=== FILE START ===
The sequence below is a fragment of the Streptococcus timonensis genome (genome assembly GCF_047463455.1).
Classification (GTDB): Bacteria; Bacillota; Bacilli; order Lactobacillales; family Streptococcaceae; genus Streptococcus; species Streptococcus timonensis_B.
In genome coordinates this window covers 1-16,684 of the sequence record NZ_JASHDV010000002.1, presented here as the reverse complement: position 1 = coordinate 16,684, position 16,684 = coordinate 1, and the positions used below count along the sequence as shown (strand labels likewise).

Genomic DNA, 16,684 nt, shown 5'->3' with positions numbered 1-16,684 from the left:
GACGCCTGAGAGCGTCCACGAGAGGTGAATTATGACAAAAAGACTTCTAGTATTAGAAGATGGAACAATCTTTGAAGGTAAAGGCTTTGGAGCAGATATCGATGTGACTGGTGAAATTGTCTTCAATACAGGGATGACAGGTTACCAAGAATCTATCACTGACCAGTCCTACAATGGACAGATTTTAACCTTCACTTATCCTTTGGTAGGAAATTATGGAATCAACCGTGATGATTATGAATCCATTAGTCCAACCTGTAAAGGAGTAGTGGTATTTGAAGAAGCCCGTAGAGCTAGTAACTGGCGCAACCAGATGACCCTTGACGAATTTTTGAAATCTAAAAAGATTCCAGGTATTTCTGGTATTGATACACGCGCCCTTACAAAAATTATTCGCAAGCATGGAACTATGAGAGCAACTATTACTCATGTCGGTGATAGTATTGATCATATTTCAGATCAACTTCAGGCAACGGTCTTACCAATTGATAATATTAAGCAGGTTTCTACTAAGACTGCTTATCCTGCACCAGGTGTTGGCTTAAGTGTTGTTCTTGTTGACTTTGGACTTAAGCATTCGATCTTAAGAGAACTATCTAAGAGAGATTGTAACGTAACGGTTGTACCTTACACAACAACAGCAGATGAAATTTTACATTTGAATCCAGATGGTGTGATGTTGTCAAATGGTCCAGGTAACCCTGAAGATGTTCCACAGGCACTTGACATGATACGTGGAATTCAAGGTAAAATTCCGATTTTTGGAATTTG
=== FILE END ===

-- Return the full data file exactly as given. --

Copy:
The sequence below is a fragment of the Streptococcus timonensis genome (genome assembly GCF_047463455.1).
Classification (GTDB): Bacteria; Bacillota; Bacilli; order Lactobacillales; family Streptococcaceae; genus Streptococcus; species Streptococcus timonensis_B.
In genome coordinates this window covers 1-16,684 of the sequence record NZ_JASHDV010000002.1, presented here as the reverse complement: position 1 = coordinate 16,684, position 16,684 = coordinate 1, and the positions used below count along the sequence as shown (strand labels likewise).

Genomic DNA, 16,684 nt, shown 5'->3' with positions numbered 1-16,684 from the left:
GACGCCTGAGAGCGTCCACGAGAGGTGAATTATGACAAAAAGACTTCTAGTATTAGAAGATGGAACAATCTTTGAAGGTAAAGGCTTTGGAGCAGATATCGATGTGACTGGTGAAATTGTCTTCAATACAGGGATGACAGGTTACCAAGAATCTATCACTGACCAGTCCTACAATGGACAGATTTTAACCTTCACTTATCCTTTGGTAGGAAATTATGGAATCAACCGTGATGATTATGAATCCATTAGTCCAACCTGTAAAGGAGTAGTGGTATTTGAAGAAGCCCGTAGAGCTAGTAACTGGCGCAACCAGATGACCCTTGACGAATTTTTGAAATCTAAAAAGATTCCAGGTATTTCTGGTATTGATACACGCGCCCTTACAAAAATTATTCGCAAGCATGGAACTATGAGAGCAACTATTACTCATGTCGGTGATAGTATTGATCATATTTCAGATCAACTTCAGGCAACGGTCTTACCAATTGATAATATTAAGCAGGTTTCTACTAAGACTGCTTATCCTGCACCAGGTGTTGGCTTAAGTGTTGTTCTTGTTGACTTTGGACTTAAGCATTCGATCTTAAGAGAACTATCTAAGAGAGATTGTAACGTAACGGTTGTACCTTACACAACAACAGCAGATGAAATTTTACATTTGAATCCAGATGGTGTGATGTTGTCAAATGGTCCAGGTAACCCTGAAGATGTTCCACAGGCACTTGACATGATACGTGGAATTCAAGGTAAAATTCCGATTTTTGGAATTTG